Here are a few good ones: 6 Favourite ESL Games and Activities to Use in Your Classroom

Make Time to Discover their Interests

As a teacher, you’ll soon realise that every class is different. You can do the same activity with two classes and the outcome will probably not be the same. Some will absolutely love it and others won’t quite share the same enthusiasm!

You need to get to know your students and understand what characters you have in your class. What activities do they love? What’s effective for them? Some students might enjoy doing role play activities while others might prefer learning in a more systematic way. It’s up to you to discover this and use it to your advantage.

Never Revert to Their Language

If you’re an English teacher in a country that’s language you can’t speak, you’re at an advantage in the classroom. Many teachers find it easier to use their students’ language in certain situations, but this can promote a reluctance to learn English. If you’re likeable in the classroom and only speak to your students in English, they’ll have more motivation to keep learning- at least because they can communicate with you.

Learn more about reducing L1 interference here.

Don’t Get Hung up on Mistakes

Learning another language is a huge challenge but the biggest barrier of all is getting over the fear of making mistakes. If you continually correct your students on their English every single time they speak aloud, they’re going to develop a fear of using English in front of their peers.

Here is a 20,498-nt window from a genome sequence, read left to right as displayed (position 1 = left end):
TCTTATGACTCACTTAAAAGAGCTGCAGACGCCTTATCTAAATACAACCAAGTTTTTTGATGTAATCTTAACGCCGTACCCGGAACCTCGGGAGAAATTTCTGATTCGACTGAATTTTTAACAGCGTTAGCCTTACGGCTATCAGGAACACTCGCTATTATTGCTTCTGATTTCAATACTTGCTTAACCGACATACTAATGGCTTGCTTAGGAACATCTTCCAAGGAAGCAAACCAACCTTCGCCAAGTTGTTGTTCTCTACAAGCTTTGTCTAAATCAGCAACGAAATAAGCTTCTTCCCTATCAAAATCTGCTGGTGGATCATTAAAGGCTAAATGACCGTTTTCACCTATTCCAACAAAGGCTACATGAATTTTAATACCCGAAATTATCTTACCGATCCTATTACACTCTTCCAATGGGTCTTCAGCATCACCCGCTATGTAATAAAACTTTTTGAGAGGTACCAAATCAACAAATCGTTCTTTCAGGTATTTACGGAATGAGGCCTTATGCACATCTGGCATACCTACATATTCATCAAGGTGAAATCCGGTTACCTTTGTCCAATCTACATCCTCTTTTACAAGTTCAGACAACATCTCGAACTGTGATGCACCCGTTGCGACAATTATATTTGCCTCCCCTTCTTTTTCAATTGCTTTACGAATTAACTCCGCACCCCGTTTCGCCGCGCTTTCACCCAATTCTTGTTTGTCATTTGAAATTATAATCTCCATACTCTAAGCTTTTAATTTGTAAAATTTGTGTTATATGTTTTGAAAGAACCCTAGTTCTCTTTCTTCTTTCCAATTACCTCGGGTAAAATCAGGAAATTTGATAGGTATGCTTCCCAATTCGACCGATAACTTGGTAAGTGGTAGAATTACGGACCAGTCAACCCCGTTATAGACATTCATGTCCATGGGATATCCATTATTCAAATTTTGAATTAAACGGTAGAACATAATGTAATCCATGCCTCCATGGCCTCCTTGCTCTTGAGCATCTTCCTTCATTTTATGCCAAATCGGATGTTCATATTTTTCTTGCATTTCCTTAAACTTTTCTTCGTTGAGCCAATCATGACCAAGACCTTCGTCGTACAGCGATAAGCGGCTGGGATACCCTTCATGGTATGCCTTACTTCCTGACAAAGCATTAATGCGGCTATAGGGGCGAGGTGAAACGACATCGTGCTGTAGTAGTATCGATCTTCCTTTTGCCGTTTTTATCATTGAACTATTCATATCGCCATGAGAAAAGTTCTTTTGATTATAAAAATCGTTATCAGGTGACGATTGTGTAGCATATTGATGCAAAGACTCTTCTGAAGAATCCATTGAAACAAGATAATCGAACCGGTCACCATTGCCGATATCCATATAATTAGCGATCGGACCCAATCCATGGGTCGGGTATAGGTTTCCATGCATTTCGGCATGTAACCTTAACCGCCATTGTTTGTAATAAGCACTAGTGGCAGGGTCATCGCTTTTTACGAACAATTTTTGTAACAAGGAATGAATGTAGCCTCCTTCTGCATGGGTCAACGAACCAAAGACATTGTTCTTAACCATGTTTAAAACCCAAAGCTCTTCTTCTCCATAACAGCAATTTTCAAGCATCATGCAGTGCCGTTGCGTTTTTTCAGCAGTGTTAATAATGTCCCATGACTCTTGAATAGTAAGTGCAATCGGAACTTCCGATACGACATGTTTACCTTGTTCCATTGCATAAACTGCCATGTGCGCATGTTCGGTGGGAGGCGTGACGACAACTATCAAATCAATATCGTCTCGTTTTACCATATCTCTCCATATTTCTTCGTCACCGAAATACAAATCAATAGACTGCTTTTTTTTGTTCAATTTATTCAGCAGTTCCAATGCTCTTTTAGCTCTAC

Instead, let your students talk freely. And even if they don’t use perfect grammar, refrain from correcting them! If there are recurring mistakes, correct them all together at the end of the class and review them again at the beginning of the next lesson.

It takes years to develop perfect English but if you shoot your students down at the first hurdle, they’re never going to have the will to get that far. The most important thing is to allow them to play with the language. When we were learning our native language freely as babies, we definitely made mistakes, but we weren’t chastised for them.

Make sure your students know that they’re doing a great job and continually ensure that you’re harbouring a safe and positive environment for your students to explore the English language!

I hope these tips will let you have better classes with more enthusiastic students. Motivating young learners is simple really; make learning English a fun and positive experience for them and make sure they know they’re doing a great job. If you do this, you’ll have happier students, better results and much less stressful teaching experience.

Have any tips on how to motivate young learners? Share them in the comments so we can all learn from one another!

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About the Author

Hailing from Scotland, Nicole is an eternal expat addicted to travelling and eating spicy food. After spending 3 years teaching English in South Korea, she’s now on an indefinite journey through Latin America. She spends most of her days hunting out the best coffee and strongest WiFi but will never turn down the offer to hike a volcano or find a hidden beach. You can follow her blog, Wee Gypsy Girl, where she writes about all her international adventures! Visit her blog for a great read. Visit her Instagram or Facebook Page to connect.